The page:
Most psychonauts stop there. They simply feel that they're done with psychedelics. It's not fun anymore. But I persevered. I went back again and again, for many years, ecountering this Horror again and again. I just wanted to know what it all meant. And finally, with the help of some deep insights I received from my spiritual teacher (I was doing some spiritual work on myself, other than taking psychedelics), I finally understood what it was: I had reached the Third Door.
- The Third Door is the dissolution of consciousness. Once I realized this, I understood my terror. It was the terror of consciousness witnessing its own dissolution. I was clinging to my consciousness, which at that stage was my true identity. I was the universal consciousness. I wasn't ready to let it go. But when I understood this, I saw that I had to let go. So in my next psychedelic trip, that's what I did. I surrendered my consciousness. I witnessed my consciousness dissolving, gradually dissipating, until it was gone. And there was nothing. Absolute blackness. No time, no space, no experience. It was pure Nothing. It truly felt like dying.
There was a gap in my experience. And then, eventually, I came back. It was like being reborn. Everything felt renewed, fresh, wonderful. It was the most amazing spiritual experience in my life. I realized that this Absolute Nothing is the source, the ground of everything. I realized I had finally found my Home.
I don't know anyone else who has gone through that Third Door. Each door feels like dying, but in an increasingly deep and powerful way. Passing each door brings a liberation from the fear of death, but also in an increasingly deep way. I can say that after going through that Third Door I have absolutely no fear of Death.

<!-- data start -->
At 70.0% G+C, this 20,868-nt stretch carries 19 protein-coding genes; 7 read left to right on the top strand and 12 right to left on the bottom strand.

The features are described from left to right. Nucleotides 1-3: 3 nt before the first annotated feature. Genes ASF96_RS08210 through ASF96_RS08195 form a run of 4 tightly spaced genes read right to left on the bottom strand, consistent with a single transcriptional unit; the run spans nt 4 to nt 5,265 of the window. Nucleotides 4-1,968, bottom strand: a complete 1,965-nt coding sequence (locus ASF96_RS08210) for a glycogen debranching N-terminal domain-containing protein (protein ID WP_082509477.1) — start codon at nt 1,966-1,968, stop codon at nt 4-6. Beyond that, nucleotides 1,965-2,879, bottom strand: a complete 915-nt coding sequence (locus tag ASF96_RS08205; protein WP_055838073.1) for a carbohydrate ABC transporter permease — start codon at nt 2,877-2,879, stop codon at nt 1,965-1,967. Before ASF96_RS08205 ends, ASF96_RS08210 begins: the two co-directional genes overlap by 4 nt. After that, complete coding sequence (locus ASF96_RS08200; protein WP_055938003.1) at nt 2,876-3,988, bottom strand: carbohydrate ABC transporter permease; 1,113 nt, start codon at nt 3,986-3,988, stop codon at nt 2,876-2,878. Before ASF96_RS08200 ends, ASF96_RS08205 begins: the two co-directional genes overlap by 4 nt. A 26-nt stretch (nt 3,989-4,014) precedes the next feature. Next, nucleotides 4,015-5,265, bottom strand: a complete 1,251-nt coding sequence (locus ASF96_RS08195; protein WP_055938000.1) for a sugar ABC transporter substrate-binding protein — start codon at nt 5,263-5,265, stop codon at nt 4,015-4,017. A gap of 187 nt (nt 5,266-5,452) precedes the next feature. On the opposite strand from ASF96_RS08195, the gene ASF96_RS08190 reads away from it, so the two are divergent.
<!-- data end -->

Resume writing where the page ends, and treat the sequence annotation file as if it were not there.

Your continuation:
So this is my model. Of course, it's only a model, an approximation, a simplification. But it can explain three different types of "bad trips", related to those three gates. And it can explain why experienced psychonauts can also have bad trips.
There are other types of bad trips that I haven't included in my model, because they don't correspond to gates or doors into deeper levels of experience: they happen at the first level of exploration, when one is free of the habitual mind (or ego) but still retains an individual identity. At that stage one can encounter quite scary creatures, sometimes interpreted as aliens, or elves, or demons. I prefer to call them Faeries (or Ireluak
, in my mother tongue, Basque). This is especially likely to happen with magic mushrooms, which traditionally have been linked with these sort of creatures. This is a whole vast topic in itself. It's very difficult to distinguish, when it comes to this sort of experience, if we are dealing with real entities or mental projections, inspired by tales, myths, movies, etc. But these encounters can be as terrifying as the best horror stories.
Anyway. I don't know if all this will make sense to you, but at least I hope it may be interesting, or even intriguing.